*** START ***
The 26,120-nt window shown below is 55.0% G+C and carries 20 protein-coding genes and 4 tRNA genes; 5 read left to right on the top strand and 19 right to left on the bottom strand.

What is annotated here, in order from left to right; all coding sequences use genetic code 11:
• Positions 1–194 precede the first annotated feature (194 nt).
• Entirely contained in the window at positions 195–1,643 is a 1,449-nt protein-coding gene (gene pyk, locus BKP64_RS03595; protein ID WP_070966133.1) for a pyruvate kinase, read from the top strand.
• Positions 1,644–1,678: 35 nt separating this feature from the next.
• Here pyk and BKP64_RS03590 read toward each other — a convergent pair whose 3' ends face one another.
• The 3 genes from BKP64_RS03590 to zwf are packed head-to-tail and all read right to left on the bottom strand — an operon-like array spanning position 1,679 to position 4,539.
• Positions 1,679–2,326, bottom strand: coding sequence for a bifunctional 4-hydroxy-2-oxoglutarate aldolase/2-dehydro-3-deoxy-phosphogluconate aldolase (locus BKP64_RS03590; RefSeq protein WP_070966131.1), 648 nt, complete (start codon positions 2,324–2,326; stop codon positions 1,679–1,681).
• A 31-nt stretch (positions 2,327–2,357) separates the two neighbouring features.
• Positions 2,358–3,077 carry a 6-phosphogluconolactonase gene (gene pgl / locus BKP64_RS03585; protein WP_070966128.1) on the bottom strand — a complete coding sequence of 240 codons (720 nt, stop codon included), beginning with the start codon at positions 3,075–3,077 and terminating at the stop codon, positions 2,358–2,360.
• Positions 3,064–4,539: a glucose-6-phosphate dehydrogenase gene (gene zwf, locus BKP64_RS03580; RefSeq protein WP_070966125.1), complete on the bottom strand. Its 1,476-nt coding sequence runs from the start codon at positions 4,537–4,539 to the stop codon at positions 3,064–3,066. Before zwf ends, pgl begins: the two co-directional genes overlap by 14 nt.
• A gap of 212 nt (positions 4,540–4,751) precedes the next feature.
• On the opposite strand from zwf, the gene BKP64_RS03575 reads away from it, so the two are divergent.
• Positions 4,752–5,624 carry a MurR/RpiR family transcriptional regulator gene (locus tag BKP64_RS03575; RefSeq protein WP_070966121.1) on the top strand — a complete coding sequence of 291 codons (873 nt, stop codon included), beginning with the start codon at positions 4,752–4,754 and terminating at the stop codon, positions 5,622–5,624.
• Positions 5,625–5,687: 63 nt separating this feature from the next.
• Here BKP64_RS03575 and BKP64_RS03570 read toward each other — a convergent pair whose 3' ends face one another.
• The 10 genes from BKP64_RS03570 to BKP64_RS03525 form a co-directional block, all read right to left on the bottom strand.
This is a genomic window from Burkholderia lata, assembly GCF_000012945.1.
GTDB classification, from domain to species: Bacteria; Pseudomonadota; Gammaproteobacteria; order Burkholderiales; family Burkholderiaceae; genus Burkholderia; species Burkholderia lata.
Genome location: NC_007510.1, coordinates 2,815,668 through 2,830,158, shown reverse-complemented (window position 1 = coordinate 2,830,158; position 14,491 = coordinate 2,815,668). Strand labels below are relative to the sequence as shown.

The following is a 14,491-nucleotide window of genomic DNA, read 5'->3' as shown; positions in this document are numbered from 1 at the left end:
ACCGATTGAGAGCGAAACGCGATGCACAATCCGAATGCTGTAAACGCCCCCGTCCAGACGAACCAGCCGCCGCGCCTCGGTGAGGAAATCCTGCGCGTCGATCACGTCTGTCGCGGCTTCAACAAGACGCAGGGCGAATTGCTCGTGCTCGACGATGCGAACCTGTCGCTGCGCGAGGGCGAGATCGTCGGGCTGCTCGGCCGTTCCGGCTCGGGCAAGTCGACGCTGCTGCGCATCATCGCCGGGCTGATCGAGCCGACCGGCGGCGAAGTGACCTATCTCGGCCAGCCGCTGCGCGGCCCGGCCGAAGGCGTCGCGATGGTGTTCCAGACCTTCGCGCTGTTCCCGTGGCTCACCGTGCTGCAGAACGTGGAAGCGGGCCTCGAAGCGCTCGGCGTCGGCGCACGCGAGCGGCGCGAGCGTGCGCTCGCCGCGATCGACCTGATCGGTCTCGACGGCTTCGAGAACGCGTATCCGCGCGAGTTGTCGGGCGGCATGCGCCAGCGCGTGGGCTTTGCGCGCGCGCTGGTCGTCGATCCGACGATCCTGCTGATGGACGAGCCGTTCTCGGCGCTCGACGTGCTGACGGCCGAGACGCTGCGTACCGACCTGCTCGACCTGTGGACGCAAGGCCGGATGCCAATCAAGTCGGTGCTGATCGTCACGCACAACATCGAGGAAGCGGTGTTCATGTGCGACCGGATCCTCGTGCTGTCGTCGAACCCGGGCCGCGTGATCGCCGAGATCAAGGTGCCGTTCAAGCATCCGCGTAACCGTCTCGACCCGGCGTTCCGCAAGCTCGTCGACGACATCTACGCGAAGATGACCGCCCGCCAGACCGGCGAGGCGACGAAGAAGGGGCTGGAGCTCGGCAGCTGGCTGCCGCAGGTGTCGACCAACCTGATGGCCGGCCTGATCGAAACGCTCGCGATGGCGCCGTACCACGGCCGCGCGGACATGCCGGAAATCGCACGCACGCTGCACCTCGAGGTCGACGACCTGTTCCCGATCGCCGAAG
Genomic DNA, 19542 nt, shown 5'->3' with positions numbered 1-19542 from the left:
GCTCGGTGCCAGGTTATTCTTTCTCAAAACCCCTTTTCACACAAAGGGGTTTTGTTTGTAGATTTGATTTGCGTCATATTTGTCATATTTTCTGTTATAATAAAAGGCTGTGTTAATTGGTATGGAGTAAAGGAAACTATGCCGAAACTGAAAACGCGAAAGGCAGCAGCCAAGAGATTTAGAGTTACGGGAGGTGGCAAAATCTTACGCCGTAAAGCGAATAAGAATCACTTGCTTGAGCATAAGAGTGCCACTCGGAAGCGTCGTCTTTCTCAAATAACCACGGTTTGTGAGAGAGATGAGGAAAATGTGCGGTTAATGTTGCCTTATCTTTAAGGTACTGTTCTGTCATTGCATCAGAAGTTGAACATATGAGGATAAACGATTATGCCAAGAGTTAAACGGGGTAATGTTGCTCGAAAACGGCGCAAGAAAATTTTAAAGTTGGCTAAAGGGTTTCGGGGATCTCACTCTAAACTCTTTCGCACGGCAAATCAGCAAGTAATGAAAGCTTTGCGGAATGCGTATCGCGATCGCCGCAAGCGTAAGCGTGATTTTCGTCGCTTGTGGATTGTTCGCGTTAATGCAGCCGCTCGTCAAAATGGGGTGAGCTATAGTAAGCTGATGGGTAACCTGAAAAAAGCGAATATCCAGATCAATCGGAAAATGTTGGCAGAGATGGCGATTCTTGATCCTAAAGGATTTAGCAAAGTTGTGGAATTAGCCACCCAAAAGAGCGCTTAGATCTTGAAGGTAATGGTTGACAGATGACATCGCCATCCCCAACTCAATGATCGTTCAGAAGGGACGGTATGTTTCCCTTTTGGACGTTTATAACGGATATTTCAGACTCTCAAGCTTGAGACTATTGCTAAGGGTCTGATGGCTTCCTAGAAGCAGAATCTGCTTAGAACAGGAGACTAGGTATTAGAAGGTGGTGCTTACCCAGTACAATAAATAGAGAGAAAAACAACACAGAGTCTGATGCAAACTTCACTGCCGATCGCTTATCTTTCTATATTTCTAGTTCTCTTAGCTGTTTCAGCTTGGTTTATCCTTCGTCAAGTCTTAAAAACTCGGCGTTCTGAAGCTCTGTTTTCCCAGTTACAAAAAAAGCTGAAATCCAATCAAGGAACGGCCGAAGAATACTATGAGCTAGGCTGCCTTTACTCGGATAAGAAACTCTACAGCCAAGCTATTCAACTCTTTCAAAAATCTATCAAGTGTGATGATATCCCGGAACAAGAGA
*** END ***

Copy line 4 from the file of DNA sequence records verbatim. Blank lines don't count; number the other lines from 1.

• Entirely contained in the window at positions 195–1,643 is a 1,449-nt protein-coding gene (gene pyk, locus BKP64_RS03595; protein ID WP_070966133.1) for a pyruvate kinase, read from the top strand.